First-principles Study of Interfacial Reaction Mechanism during Silicon
Thermal Oxidation Process

Hiroyuki Kageshima and Masashi Uematsu
Physical Science Laboratory

 Silicon thermal oxide films are essential elements in fabricating silicon-based devices as well as even in future silicon devices. We have been studying the unified understanding on the mechanism of the silicon thermal oxidation process so as to control the process precisely in the atomic scale.
 The oxidation process is generally thought to consist of two sequential processes; the oxygen diffusion process through the covering oxide films and the oxygen reaction process with the silicon substrate at the interface. However, we think the oxygen reaction process should be further classified in two processes; oxygen incorporating process with the substrate and the strain releasing process by the structural transformation. Our picture is supported by recent isotope experimental results, which show the back flow of some reduction species from the interface into the oxide [1].
 For the oxygen incorporation process, first principles studies have revealed that there are not so high reaction barriers as expected by the general understandings (Fig. 1) [2]. Thus, this process does not necessarily govern the interfacial reaction speed. This is because the bonds of the oxygen molecule and of the Si substrate do not completely break through the incorporation process.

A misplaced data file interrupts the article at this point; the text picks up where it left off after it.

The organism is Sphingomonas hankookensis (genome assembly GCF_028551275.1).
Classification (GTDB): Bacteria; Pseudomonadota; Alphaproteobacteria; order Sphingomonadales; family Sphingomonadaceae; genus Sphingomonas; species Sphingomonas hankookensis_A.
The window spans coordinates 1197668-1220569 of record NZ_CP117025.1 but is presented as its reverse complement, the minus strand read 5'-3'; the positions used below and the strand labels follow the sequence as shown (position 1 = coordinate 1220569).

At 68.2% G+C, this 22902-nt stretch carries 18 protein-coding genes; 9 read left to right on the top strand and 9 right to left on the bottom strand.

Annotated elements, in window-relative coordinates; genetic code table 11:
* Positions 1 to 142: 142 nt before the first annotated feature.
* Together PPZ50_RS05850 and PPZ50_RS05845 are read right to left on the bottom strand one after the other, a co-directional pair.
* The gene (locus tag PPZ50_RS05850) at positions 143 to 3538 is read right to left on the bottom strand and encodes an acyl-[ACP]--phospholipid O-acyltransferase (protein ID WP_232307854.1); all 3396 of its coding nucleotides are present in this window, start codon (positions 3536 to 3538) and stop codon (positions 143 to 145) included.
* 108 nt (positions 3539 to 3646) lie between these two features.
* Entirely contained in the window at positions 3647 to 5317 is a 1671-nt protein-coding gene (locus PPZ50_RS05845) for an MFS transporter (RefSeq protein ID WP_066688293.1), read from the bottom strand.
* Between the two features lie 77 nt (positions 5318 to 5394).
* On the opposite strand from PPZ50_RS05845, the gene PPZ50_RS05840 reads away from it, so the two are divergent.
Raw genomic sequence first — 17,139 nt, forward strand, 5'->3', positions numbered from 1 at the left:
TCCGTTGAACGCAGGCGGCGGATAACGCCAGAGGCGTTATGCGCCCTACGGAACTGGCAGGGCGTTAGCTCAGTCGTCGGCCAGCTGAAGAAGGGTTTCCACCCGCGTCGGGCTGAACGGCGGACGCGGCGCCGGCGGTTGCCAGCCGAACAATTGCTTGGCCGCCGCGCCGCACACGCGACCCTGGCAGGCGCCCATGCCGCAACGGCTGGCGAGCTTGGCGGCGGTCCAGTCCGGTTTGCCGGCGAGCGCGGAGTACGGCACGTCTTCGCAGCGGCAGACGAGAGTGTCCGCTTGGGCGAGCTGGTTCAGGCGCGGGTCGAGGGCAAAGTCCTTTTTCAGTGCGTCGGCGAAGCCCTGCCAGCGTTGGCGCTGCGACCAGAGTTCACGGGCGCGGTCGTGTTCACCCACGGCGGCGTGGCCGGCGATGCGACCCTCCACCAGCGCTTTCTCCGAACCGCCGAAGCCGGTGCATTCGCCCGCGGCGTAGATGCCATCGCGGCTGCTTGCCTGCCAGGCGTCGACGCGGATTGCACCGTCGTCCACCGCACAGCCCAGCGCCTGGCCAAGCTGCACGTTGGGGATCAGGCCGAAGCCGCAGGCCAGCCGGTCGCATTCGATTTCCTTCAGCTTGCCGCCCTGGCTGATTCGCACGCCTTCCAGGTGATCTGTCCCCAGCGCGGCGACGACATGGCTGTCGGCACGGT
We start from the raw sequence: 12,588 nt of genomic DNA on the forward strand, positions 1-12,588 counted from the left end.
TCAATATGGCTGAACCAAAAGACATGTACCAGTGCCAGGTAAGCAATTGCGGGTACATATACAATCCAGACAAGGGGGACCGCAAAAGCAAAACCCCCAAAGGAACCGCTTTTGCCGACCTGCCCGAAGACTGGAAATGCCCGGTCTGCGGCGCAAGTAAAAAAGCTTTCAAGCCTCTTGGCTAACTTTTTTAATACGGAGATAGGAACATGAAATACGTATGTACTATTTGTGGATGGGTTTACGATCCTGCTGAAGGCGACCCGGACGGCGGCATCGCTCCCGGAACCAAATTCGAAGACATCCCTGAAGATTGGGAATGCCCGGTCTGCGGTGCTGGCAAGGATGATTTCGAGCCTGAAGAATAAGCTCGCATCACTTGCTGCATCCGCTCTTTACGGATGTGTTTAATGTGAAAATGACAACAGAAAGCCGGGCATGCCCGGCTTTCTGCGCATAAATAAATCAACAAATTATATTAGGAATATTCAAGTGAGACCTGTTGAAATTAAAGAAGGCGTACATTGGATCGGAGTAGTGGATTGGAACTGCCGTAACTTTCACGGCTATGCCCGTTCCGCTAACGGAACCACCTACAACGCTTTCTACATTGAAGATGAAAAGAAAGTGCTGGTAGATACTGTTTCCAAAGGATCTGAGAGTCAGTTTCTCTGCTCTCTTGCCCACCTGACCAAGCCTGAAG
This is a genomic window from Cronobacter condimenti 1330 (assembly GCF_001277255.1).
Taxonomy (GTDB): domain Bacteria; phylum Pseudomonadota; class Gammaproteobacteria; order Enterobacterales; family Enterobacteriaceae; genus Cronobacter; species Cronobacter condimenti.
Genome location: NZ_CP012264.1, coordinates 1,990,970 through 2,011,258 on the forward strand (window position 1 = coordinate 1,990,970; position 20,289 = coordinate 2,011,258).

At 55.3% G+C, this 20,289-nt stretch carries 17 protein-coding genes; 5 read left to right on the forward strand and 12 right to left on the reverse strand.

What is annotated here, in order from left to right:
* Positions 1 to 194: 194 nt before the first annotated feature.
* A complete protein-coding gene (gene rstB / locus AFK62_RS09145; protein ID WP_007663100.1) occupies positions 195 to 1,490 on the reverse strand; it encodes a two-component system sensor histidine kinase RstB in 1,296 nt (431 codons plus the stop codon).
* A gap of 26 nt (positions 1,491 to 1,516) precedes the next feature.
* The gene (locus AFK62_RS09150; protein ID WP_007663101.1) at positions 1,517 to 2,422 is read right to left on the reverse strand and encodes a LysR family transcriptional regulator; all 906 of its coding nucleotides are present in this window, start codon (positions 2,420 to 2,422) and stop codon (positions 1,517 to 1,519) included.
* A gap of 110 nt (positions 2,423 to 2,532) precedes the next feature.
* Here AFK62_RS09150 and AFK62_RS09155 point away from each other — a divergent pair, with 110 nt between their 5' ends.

For the strain releasing process, first principles studies have revealed that the high-density oxide regions with oxygen vacancies (Fig. 2) formed at the interface play important roles [3]. Even though these regions accompany the oxygen vacancy, there is no broken dangling bond but only the covalent bonds, being consistent with experimental quite low densities of electric and magnetic defects. These regions can be regarded as regions with interstitial SiO molecules, being consistent with the isotope experiments mentioned above.
[1] S. Fukatsu et al., Appl. Phys. Lett. 83 (2003) 3897.
[2] T. Akiyama and H. Kageshima, Surf. Sci. 576 (2005) L65.
[3] H. Kageshima et al., Jpn. J. Appl. Phys. 43 (2004) 8223.
Fig. 1. Energy profile in the oxygen incorporation process into the substrate
Fig. 2. Structure of high-density oxide regions with oxygen vacancies

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